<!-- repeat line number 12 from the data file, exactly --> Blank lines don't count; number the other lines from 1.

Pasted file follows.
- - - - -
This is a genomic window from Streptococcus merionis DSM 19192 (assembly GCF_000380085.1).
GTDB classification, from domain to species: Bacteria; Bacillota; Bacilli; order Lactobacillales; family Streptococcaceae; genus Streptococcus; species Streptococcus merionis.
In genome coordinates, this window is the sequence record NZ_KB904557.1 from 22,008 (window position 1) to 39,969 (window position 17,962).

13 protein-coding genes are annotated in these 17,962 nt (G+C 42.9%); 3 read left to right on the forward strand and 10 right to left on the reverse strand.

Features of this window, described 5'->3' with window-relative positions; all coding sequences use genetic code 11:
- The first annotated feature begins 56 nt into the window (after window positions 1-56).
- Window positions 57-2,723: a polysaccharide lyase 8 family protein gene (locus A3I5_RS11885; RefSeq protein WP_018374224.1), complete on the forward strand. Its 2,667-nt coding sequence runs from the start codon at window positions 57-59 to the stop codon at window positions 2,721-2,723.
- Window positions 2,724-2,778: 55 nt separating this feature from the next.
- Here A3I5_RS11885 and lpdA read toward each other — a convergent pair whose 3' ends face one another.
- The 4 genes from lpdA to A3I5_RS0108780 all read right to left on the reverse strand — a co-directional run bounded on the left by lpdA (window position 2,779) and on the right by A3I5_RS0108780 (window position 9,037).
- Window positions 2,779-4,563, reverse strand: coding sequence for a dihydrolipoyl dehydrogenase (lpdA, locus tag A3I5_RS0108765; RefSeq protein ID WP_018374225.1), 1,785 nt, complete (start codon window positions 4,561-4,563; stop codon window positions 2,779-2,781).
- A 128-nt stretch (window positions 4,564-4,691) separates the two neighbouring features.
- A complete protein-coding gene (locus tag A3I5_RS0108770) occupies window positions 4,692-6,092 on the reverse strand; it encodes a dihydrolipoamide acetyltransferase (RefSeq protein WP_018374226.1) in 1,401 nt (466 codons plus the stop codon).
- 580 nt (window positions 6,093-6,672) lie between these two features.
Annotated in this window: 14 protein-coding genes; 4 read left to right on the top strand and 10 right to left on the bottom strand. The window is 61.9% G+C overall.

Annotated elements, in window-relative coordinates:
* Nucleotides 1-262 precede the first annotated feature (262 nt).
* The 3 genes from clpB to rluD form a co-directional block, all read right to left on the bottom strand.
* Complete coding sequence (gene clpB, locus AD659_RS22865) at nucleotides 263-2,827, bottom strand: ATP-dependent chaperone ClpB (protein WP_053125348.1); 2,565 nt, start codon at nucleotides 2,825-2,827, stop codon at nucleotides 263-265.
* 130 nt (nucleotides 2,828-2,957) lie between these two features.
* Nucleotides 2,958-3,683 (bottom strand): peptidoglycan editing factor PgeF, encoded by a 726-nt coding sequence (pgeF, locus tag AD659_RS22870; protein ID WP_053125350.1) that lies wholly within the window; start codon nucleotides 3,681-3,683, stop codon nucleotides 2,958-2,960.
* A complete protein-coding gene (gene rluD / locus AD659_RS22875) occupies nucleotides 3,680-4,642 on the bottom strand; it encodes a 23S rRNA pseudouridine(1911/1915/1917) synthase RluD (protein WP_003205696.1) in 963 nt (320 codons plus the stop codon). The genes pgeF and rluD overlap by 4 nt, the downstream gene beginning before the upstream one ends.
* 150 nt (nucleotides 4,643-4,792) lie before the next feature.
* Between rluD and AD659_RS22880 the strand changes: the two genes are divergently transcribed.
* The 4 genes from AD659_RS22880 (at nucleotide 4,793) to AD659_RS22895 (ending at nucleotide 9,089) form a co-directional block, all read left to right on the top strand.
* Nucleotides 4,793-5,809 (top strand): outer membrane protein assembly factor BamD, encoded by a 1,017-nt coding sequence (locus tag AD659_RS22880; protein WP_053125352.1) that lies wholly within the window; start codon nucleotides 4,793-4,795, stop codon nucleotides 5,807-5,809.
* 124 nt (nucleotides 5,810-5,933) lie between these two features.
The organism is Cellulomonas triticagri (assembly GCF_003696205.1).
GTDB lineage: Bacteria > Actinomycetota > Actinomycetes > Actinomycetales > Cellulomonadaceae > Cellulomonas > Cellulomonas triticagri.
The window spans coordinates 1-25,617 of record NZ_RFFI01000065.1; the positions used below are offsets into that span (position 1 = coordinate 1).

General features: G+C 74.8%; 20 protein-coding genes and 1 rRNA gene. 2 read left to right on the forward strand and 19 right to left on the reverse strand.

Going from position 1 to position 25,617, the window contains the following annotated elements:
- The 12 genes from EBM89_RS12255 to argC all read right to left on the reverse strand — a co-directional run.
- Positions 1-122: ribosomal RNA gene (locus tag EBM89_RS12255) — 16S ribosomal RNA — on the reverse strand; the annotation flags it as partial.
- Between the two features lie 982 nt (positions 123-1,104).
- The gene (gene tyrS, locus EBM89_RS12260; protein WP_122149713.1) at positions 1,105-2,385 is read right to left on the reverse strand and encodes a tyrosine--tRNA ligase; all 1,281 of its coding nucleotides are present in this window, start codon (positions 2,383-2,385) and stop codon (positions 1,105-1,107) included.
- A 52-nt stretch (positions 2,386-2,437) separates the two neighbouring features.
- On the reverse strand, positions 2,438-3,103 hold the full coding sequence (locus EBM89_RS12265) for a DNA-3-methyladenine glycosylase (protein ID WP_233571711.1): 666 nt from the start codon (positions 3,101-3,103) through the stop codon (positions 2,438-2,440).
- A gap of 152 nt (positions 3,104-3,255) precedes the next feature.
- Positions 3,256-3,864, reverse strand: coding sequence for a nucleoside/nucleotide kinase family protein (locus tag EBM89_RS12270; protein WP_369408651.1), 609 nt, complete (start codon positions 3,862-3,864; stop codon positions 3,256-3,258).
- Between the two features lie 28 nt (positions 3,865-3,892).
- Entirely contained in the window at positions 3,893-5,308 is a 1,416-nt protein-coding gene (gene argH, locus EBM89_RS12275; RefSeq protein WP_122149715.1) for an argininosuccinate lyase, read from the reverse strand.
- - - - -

- A 128-nt stretch (window positions 4,564-4,691) separates the two neighbouring features.